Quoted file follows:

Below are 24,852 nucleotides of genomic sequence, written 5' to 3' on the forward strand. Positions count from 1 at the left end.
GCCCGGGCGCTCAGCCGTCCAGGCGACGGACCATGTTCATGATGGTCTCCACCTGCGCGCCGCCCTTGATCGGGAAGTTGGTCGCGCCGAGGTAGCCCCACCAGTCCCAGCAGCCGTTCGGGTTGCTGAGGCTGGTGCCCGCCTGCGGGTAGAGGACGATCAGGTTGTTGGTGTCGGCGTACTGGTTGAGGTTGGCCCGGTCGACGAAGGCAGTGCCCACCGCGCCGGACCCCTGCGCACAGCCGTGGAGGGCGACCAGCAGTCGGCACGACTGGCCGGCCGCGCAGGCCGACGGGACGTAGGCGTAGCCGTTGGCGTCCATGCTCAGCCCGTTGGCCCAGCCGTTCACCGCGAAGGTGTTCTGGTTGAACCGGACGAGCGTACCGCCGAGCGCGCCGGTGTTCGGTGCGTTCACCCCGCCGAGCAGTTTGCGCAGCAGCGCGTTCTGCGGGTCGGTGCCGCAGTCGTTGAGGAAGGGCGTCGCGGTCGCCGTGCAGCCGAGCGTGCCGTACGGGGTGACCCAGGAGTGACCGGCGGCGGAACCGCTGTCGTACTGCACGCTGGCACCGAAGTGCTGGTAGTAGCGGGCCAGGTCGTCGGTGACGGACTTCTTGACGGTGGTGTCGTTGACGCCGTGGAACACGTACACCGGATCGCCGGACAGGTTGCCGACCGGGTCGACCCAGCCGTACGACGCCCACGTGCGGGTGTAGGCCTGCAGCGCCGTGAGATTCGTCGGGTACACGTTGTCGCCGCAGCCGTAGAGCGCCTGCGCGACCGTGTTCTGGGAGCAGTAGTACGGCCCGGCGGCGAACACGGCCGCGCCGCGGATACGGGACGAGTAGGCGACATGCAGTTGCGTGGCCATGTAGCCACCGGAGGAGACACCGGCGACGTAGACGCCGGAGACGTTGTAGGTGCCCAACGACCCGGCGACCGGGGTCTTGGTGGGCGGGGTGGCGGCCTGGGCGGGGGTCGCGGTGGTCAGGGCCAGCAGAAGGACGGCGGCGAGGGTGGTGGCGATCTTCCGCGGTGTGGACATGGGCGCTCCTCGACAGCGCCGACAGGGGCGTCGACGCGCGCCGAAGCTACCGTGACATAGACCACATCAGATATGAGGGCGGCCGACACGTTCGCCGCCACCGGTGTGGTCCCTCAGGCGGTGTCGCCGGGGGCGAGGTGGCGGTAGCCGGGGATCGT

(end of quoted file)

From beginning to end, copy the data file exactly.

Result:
Below are 24,852 nucleotides of genomic sequence, written 5' to 3' on the forward strand. Positions count from 1 at the left end.
GCCCGGGCGCTCAGCCGTCCAGGCGACGGACCATGTTCATGATGGTCTCCACCTGCGCGCCGCCCTTGATCGGGAAGTTGGTCGCGCCGAGGTAGCCCCACCAGTCCCAGCAGCCGTTCGGGTTGCTGAGGCTGGTGCCCGCCTGCGGGTAGAGGACGATCAGGTTGTTGGTGTCGGCGTACTGGTTGAGGTTGGCCCGGTCGACGAAGGCAGTGCCCACCGCGCCGGACCCCTGCGCACAGCCGTGGAGGGCGACCAGCAGTCGGCACGACTGGCCGGCCGCGCAGGCCGACGGGACGTAGGCGTAGCCGTTGGCGTCCATGCTCAGCCCGTTGGCCCAGCCGTTCACCGCGAAGGTGTTCTGGTTGAACCGGACGAGCGTACCGCCGAGCGCGCCGGTGTTCGGTGCGTTCACCCCGCCGAGCAGTTTGCGCAGCAGCGCGTTCTGCGGGTCGGTGCCGCAGTCGTTGAGGAAGGGCGTCGCGGTCGCCGTGCAGCCGAGCGTGCCGTACGGGGTGACCCAGGAGTGACCGGCGGCGGAACCGCTGTCGTACTGCACGCTGGCACCGAAGTGCTGGTAGTAGCGGGCCAGGTCGTCGGTGACGGACTTCTTGACGGTGGTGTCGTTGACGCCGTGGAACACGTACACCGGATCGCCGGACAGGTTGCCGACCGGGTCGACCCAGCCGTACGACGCCCACGTGCGGGTGTAGGCCTGCAGCGCCGTGAGATTCGTCGGGTACACGTTGTCGCCGCAGCCGTAGAGCGCCTGCGCGACCGTGTTCTGGGAGCAGTAGTACGGCCCGGCGGCGAACACGGCCGCGCCGCGGATACGGGACGAGTAGGCGACATGCAGTTGCGTGGCCATGTAGCCACCGGAGGAGACACCGGCGACGTAGACGCCGGAGACGTTGTAGGTGCCCAACGACCCGGCGACCGGGGTCTTGGTGGGCGGGGTGGCGGCCTGGGCGGGGGTCGCGGTGGTCAGGGCCAGCAGAAGGACGGCGGCGAGGGTGGTGGCGATCTTCCGCGGTGTGGACATGGGCGCTCCTCGACAGCGCCGACAGGGGCGTCGACGCGCGCCGAAGCTACCGTGACATAGACCACATCAGATATGAGGGCGGCCGACACGTTCGCCGCCACCGGTGTGGTCCCTCAGGCGGTGTCGCCGGGGGCGAGGTGGCGGTAGCCGGGGATCGT